The National Association of Manufacturers is the largest manufacturing association in the United States, representing small and large manufacturers in every industrial sector and in all 50 states. Manufacturing employs nearly 13 million men and women, contributes $2.85 trillion to the U.S. economy annually and accounts for 53% of private-sector research and development. The NAM is the powerful voice of the manufacturing community and the leading advocate for a policy agenda that helps manufacturers compete in the global economy and create jobs across the United States. For more information about the NAM or to follow us on Twitter and Facebook, please visit www.nam.org.

Policy and Legal

House Passes NAM-Supported Tax Package

Manufacturers scored a major victory last night when the House passed a bipartisan tax package containing provisions critical to the industry.

What’s going on: The House voted 357–70 to pass the bipartisan Tax Relief for American Families and Workers Act. The bill includes three important manufacturing priorities:

  • Restoring immediate R&D expensing for domestic research
  • Reinstating full expensing (also known as 100% accelerated depreciation) for businesses’ capital investments
  • Returning the U.S. to a pro-growth interest deductibility standard

What it means: The measure will enable manufacturers to invest in their businesses, create jobs and compete in the global marketplace.

  • The bill is particularly important for small and medium-sized manufacturers, many of which experienced significant tax increases as a result of the expiration of these pro-growth provisions.
  • “While it was once a paid expense, R&D is now a cost that many small businesses cannot afford,” said Carol Miller (R-WV), in a speech on the House floor last month.
  • The overwhelming majority—89%—of respondents to the NAM’s Q4 2023 Manufacturers’ Outlook Survey said higher tax burdens on manufacturing would make it more difficult for them to hire, buy new equipment and expand their facilities.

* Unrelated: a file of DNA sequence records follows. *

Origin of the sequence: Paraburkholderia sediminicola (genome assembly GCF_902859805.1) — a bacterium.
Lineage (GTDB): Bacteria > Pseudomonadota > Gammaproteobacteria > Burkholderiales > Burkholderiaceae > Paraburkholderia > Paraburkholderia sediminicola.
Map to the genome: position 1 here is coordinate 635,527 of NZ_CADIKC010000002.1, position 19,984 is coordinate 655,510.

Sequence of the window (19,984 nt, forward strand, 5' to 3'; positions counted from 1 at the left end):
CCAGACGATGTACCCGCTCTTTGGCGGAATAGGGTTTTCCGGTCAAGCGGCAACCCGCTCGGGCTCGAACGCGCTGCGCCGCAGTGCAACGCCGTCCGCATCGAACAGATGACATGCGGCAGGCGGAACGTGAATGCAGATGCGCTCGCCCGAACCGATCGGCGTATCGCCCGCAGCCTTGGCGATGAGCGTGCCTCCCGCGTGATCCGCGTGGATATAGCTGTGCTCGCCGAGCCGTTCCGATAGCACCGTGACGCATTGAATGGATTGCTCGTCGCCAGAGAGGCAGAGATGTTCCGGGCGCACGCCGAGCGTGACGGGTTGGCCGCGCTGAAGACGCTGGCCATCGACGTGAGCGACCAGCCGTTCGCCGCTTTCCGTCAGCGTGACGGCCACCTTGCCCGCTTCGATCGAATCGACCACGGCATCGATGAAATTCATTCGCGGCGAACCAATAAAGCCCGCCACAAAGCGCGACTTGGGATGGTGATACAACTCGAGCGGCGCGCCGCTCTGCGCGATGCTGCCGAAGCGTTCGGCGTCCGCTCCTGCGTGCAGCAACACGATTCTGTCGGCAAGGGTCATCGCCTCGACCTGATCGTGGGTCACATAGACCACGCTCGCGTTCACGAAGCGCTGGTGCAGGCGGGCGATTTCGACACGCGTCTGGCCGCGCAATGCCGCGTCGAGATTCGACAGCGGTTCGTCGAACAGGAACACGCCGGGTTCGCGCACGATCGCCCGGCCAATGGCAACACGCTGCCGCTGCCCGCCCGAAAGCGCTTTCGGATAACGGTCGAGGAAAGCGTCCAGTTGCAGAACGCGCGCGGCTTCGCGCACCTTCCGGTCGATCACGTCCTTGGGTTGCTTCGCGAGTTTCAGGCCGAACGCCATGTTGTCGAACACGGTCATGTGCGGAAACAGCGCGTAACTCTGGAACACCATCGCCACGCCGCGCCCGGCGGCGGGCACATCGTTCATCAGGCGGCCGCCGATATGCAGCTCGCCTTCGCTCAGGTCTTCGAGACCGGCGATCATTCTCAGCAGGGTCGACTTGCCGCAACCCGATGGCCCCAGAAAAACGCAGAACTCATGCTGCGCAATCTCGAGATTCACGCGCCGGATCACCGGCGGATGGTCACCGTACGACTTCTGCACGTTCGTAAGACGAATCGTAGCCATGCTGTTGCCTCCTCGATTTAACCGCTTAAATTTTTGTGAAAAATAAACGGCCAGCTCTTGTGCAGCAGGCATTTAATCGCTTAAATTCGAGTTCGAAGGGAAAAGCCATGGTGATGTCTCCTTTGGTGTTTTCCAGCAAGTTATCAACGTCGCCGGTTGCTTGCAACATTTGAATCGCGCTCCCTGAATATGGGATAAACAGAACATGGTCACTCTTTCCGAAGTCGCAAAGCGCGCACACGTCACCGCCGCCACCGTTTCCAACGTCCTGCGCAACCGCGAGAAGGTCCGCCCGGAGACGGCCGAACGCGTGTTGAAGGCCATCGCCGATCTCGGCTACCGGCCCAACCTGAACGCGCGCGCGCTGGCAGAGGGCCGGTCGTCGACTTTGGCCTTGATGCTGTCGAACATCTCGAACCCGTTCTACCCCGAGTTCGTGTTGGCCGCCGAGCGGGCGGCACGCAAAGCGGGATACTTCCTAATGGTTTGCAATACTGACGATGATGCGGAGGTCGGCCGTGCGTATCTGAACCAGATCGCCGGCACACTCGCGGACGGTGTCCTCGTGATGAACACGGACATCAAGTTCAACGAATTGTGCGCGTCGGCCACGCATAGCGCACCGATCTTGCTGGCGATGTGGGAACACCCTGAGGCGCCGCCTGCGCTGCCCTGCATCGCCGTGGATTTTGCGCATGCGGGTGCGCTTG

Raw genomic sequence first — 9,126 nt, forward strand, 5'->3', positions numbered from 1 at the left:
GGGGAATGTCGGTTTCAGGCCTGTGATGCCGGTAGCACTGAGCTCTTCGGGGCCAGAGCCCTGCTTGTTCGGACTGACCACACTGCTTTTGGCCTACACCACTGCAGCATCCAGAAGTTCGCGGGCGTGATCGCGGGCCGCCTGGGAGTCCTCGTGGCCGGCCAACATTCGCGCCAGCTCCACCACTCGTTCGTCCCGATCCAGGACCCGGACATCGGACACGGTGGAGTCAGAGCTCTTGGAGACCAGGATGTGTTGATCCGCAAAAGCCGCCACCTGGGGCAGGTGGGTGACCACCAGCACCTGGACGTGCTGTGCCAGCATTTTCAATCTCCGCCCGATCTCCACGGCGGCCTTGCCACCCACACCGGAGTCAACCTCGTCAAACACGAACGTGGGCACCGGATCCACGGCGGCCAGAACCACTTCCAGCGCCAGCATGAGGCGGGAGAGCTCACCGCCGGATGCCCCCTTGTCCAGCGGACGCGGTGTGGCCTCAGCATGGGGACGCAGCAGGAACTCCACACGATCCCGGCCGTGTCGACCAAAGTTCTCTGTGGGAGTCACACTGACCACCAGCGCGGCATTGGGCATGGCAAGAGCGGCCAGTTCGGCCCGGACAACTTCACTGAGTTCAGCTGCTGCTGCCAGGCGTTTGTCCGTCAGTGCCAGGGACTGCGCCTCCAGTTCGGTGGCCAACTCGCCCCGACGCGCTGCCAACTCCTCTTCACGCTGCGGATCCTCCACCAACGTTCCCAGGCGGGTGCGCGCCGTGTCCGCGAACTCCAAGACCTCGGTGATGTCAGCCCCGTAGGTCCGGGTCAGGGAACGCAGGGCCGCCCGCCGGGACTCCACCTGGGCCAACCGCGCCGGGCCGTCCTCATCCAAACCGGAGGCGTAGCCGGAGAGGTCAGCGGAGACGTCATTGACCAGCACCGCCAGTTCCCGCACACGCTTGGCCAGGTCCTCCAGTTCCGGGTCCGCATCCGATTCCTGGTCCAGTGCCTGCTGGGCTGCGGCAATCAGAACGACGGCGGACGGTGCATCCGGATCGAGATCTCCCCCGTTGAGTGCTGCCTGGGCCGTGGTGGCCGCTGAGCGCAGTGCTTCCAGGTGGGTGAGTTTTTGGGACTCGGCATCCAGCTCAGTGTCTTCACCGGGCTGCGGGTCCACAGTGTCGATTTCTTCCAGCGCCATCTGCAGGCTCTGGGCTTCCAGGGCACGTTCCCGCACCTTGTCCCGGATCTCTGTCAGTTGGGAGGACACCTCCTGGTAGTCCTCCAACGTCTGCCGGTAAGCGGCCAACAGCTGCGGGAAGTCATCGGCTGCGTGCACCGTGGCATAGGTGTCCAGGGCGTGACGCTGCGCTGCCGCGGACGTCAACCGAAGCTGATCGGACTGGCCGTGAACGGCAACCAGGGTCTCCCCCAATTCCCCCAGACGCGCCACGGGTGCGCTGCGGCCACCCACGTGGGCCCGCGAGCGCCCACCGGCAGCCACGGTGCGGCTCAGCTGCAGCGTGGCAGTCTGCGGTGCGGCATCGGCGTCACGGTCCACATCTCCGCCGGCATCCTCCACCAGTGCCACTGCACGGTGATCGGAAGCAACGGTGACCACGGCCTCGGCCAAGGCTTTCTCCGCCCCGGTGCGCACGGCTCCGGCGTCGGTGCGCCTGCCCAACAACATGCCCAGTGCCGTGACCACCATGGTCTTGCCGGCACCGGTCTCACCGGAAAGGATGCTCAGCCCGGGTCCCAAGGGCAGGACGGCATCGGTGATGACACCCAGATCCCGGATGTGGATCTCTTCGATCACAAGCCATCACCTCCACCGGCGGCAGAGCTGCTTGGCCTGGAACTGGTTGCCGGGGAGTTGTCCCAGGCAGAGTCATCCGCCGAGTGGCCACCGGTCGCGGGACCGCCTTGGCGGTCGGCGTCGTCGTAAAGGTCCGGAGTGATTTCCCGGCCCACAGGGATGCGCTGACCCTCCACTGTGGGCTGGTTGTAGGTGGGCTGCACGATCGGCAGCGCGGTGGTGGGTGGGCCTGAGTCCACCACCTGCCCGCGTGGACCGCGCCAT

What’s next: It’s critical that the Senate now also pass the measure, the NAM said. 

  • “Manufacturers thank [House Speaker Mike Johnson (R-LA)] and [House Ways and Means Committee Chairman Jason Smith (R-MO)] for their leadership in passing the Tax Relief for American Families and Workers Act—and the bipartisan work in the House and Senate to secure progress for America’s manufacturing workers,” said NAM President and CEO Jay Timmons in a social post Wednesday night. “Manufacturers are now counting on the Senate to act quickly to restore these provisions that are absolutely critical to strengthening America’s competitiveness and growth of manufacturing in America.”
  • Added Ketchie President and Owner and NAM Small and Medium Manufacturers Group Chair Courtney Silver, “This just isn’t about numbers on my financial statements and my tax returns—this is about taking care of the people here [at Ketchie] and in communities across this country…. Let’s restore some common-sense tax provisions, and let’s support our American manufacturers across our country.”
Press Releases

House Passage of Tax Priorities a Win for Manufacturers, Counting on Senate to Act Swiftly

Washington, D.C. – Following House passage of the Tax Relief for American Families and Workers Act of 2024, National Association of Manufacturers President and CEO Jay Timmons and Ketchie President and Owner and NAM Small and Medium Manufacturers Group Chair Courtney Silver released the following statement:

“Manufacturers thank Speaker Johnson and Chairman Smith for their leadership in passing the Tax Relief for American Families and Workers Act—and the bipartisan work in the House and Senate to secure progress for America’s manufacturing workers,” said Timmons.

“Manufacturers are now counting on the Senate to act quickly to restore these provisions that are absolutely critical to strengthening America’s competitiveness and growth of manufacturing in America,” Timmons added. “We cannot afford to wait. The cost of delay or inaction will be measured in lost jobs and slower wage growth, along with investment ceded to other countries. Passing this legislation, however, will ensure that small manufacturers, who are the backbone of communities and foundation of America’s supply chain, can continue driving our nation forward.”

“When key tax provisions expired, it wasn’t just businesses like Ketchie that felt the pinch—it was our ability to support and create jobs that took a hit,” said Silver. “I thank Speaker Johnson and Chairman Smith for their efforts to ensure passage of the Tax Relief for American Families and Workers Act. This isn’t just about numbers on financial statements; it’s about taking care of people who make things in America and work at small manufacturing companies across our country.”

-NAM-

The National Association of Manufacturers is the largest manufacturing association in the United States, representing small and large manufacturers in every industrial sector and in all 50 states. Manufacturing employs nearly 13 million men and women, contributes $2.85 trillion to the U.S. economy annually and accounts for 53% of private-sector research and development. The NAM is the powerful voice of the manufacturing community and the leading advocate for a policy agenda that helps manufacturers compete in the global economy and create jobs across the United States. For more information about the NAM or to follow us on Twitter and Facebook, please visit www.nam.org.